One South Asia

Home to AfghanistanBangladeshBhutanIndiaMaldivesNepalPakistan, and Sri LankaSouth Asia is one of the most dynamic regions in the world, with a population of 1.67 billion people and economic growth of 7.1 percent over the last decade. But despite recent shifts, historical political tensions, trust deficit, cross-border conflicts and security concerns contribute to a low-level equilibrium.

At present, South Asia is one of the least integrated regions. Intra-regional trade accounts for only 5 percent of South Asia’s total trade, compared to 25 percent in ASEAN. Intra-regional investment is smaller than 1 percent of overall investment. 

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Due to limited transport connectivity, onerous logistics and regulatory impediments, and lack of trust, it costs more to trade within South Asia than between South Asia and world’s other regions.

Its ~20% cheaper for India to trade with Brazil than with its neighbor Pakistan!

Greater cooperation and regional economic integration can bring about gains in these areas and help tap into the proximity and demographic dividend, South Asian countries enjoy. But there are several factors restraining Regional Integration.

Factors restraining Regional Integration:

  • High trade costs and investment restrictions 
  • Insufficient policy-relevant analytical work on gains of Regional Integration in both trade and investment, to make informed policy decisions
  • Skeptical mindset from previous failures in regional cooperation, misinformation, and lack of vocal champions for regional cooperation
  • Relative asymmetry in size among the South Asian countries
  • Historical political tensions, mistrust, cross-border conflicts and security concerns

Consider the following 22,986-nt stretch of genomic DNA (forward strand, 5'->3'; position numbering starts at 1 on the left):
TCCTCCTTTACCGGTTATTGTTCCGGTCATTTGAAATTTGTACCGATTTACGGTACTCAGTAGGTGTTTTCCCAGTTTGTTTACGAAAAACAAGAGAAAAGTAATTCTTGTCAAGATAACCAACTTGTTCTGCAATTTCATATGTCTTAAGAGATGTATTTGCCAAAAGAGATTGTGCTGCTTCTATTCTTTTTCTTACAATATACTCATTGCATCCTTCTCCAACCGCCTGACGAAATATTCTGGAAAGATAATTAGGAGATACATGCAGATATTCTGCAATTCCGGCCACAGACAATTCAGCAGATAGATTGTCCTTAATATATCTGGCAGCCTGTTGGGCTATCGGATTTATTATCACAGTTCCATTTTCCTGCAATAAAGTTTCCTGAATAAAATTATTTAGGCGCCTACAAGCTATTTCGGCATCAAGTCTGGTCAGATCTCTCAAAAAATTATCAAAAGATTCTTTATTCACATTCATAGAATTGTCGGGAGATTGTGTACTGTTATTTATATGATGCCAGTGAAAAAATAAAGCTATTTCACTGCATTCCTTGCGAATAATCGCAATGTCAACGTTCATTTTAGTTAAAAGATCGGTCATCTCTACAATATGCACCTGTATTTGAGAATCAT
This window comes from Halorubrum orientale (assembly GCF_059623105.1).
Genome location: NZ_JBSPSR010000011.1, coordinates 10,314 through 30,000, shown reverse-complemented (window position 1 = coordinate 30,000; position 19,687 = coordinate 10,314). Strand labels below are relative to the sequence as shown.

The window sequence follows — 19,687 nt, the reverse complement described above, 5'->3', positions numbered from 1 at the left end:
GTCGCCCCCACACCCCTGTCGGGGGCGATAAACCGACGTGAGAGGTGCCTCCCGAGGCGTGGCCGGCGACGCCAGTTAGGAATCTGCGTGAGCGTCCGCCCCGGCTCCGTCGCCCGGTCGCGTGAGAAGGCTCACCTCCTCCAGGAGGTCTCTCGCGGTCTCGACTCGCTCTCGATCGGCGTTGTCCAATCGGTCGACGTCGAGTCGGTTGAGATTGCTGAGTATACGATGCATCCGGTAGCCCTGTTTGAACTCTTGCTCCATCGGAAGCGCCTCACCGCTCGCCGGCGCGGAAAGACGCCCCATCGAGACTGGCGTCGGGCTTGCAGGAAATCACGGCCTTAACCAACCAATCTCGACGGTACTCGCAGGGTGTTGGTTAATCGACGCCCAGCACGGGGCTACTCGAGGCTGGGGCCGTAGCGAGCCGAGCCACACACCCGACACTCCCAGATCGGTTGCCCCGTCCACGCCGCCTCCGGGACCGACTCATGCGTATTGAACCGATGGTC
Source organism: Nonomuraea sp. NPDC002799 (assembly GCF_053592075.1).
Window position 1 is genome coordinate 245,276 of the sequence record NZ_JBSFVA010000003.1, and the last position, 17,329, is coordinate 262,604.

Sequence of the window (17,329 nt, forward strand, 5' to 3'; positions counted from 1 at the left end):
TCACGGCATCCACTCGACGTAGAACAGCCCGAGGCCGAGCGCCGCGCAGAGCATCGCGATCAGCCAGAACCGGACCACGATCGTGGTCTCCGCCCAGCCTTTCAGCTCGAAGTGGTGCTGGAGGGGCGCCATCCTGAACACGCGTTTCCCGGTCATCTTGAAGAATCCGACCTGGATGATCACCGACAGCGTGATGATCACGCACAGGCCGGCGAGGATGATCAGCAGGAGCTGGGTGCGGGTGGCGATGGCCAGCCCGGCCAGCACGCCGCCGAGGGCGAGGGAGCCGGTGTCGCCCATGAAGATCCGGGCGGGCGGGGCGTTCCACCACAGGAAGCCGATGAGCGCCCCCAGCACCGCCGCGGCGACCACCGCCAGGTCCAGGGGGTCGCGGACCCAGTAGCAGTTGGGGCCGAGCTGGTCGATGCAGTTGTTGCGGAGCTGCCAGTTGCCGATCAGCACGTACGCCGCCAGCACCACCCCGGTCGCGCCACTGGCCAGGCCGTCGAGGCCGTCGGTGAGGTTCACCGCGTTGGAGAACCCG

• Limited transport connectivity, logistics and regulatory impediments

As these barriers get gradually removed, intra-regional trade in South Asia could increase from the current USD 28 billion to USD 100 billion.

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More economic exchange and people-to-people interaction can increase trust and drive regional economic integration even further.

The momentum of greater regional integration has been building in recent years. But meeting all the challenges requires more than business as usual. With regional integration, a key part of its strategy, the World Bank Group is supporting ‘One South Asia’ through a twofold program.

Twofold Program Objective:

  • Lending and Technical Assistance: Create opportunities that would help enhance trade and investment linkages in South Asia towards ASEAN levels
  • Shaping the Narrative: Support a more informed policy debate and dialogue on specific regional trade and investment themes in South Asia - cross-cutting pillar of South Asia regional integration strategy

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A long history of mutual mistrust and negative stereotypes cast a shadow over cooperation efforts. Limited access to accurate information about neighboring countries perpetuates damaging myths. However, recent successes in implementing cross-border projects and increasing (though still infrequent) people-to-people contacts have created a potential opening to begin turning around long-standing negative attitudes.

The World Bank Group continues to support the building of One South Asia, facilitating high level and substantive dialogue to broaden stakeholder engagement, supporting key lending and technical assistance projects, and developing vital institutional arrangements. It requires joint assistance from both public and private sectors.

The risks are high but, for the countries of South Asia, so too are the rewards.


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